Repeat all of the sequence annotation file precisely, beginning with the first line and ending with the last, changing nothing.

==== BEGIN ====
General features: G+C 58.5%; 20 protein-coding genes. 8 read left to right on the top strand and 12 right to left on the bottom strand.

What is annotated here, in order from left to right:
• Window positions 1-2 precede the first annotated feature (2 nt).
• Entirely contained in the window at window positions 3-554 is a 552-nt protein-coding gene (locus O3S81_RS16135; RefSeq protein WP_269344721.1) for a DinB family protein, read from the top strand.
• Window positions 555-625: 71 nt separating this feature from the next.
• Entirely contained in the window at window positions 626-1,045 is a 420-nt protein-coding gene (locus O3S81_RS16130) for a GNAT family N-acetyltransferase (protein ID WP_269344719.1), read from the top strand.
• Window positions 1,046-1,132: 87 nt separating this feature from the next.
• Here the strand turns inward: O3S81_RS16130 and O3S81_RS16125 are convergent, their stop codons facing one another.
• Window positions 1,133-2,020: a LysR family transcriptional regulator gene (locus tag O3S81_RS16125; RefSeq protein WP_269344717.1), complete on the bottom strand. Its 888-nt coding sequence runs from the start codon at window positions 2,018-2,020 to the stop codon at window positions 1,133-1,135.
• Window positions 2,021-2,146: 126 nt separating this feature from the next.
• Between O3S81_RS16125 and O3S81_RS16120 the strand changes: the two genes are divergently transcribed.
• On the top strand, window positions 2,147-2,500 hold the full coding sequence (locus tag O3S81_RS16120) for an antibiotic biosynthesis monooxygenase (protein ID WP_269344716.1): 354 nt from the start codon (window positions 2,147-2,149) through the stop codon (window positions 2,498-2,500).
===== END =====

General features: G+C 58.5%; 20 protein-coding genes. 8 read left to right on the top strand and 12 right to left on the bottom strand.

What is annotated here, in order from left to right:
• Window positions 1-2 precede the first annotated feature (2 nt).
• Entirely contained in the window at window positions 3-554 is a 552-nt protein-coding gene (locus O3S81_RS16135; RefSeq protein WP_269344721.1) for a DinB family protein, read from the top strand.
• Window positions 555-625: 71 nt separating this feature from the next.
• Entirely contained in the window at window positions 626-1,045 is a 420-nt protein-coding gene (locus O3S81_RS16130) for a GNAT family N-acetyltransferase (protein ID WP_269344719.1), read from the top strand.
• Window positions 1,046-1,132: 87 nt separating this feature from the next.
• Here the strand turns inward: O3S81_RS16130 and O3S81_RS16125 are convergent, their stop codons facing one another.
• Window positions 1,133-2,020: a LysR family transcriptional regulator gene (locus tag O3S81_RS16125; RefSeq protein WP_269344717.1), complete on the bottom strand. Its 888-nt coding sequence runs from the start codon at window positions 2,018-2,020 to the stop codon at window positions 1,133-1,135.
• Window positions 2,021-2,146: 126 nt separating this feature from the next.
• Between O3S81_RS16125 and O3S81_RS16120 the strand changes: the two genes are divergently transcribed.
• On the top strand, window positions 2,147-2,500 hold the full coding sequence (locus tag O3S81_RS16120) for an antibiotic biosynthesis monooxygenase (protein ID WP_269344716.1): 354 nt from the start codon (window positions 2,147-2,149) through the stop codon (window positions 2,498-2,500).